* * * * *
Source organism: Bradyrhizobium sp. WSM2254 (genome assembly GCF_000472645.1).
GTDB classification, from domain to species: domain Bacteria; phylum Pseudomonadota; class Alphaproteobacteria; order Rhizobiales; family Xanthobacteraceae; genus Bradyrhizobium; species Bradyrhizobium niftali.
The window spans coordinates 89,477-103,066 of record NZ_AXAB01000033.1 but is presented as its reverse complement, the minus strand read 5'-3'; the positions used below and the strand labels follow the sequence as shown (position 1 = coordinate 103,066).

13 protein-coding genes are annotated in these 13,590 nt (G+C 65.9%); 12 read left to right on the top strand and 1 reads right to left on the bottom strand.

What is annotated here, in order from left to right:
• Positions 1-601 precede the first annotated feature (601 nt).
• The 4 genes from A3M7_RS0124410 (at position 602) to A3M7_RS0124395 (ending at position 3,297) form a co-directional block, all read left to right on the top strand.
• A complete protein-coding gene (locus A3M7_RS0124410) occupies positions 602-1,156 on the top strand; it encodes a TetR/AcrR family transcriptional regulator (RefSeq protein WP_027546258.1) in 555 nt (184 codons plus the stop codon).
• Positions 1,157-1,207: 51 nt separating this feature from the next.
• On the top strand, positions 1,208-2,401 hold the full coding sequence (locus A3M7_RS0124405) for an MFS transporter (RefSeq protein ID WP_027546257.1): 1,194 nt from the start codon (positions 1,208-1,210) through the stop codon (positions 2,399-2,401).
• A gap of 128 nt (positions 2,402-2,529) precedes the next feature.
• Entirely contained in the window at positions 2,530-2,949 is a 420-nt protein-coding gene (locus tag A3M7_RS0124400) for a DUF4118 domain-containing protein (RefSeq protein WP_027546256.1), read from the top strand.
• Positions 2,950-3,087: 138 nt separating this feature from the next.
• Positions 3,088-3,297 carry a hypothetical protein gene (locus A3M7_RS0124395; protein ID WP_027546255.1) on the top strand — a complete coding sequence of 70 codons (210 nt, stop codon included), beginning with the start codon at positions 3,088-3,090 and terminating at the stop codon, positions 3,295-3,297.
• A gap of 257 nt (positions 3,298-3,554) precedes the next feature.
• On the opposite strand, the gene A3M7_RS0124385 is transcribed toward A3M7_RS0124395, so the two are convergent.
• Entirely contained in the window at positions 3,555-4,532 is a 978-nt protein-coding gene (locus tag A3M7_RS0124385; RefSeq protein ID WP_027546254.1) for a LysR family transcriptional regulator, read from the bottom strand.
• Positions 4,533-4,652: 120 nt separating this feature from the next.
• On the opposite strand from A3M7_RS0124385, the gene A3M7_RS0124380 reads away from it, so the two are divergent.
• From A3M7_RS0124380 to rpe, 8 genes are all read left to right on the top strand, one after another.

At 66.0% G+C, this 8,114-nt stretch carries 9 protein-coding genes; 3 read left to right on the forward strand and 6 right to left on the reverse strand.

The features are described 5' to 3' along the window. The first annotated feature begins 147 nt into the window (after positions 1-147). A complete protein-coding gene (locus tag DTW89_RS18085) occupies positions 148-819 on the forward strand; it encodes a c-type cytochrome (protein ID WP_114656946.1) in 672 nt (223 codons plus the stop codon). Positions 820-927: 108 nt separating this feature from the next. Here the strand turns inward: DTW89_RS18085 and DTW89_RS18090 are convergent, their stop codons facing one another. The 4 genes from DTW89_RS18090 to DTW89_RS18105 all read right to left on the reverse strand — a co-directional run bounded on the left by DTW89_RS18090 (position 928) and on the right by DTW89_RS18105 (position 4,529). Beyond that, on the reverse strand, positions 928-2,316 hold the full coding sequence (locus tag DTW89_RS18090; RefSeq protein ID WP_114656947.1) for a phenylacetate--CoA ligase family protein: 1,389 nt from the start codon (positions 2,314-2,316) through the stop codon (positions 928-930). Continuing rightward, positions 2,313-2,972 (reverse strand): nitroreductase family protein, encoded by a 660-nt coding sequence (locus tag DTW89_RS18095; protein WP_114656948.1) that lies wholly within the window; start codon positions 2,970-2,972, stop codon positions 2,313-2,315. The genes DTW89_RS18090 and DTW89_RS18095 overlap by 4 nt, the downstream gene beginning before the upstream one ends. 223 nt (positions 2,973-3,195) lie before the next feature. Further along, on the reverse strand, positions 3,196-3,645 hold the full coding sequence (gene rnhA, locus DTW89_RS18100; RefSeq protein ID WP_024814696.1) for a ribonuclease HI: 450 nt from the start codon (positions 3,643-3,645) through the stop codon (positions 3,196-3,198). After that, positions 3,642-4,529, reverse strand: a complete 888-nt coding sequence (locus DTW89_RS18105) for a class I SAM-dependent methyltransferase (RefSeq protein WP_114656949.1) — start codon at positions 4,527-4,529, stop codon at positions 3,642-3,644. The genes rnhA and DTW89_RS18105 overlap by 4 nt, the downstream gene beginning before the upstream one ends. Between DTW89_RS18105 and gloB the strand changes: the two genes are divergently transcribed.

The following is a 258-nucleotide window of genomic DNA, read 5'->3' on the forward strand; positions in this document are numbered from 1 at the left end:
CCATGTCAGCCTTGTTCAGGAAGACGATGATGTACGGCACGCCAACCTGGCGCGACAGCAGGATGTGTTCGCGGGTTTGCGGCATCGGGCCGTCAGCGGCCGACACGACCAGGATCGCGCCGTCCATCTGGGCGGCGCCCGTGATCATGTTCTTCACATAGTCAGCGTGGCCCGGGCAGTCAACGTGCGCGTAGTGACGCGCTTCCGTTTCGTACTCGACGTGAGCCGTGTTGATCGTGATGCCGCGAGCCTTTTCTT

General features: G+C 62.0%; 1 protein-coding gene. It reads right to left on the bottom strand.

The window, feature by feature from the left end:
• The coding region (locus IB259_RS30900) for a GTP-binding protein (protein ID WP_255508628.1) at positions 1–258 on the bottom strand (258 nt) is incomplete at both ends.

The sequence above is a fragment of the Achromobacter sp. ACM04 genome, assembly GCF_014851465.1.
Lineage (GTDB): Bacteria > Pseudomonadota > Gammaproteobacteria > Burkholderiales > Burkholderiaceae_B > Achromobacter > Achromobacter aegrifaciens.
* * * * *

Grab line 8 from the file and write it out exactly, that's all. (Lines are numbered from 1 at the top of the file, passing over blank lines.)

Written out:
• A complete protein-coding gene (locus A3M7_RS0124410) occupies positions 602-1,156 on the top strand; it encodes a TetR/AcrR family transcriptional regulator (RefSeq protein WP_027546258.1) in 555 nt (184 codons plus the stop codon).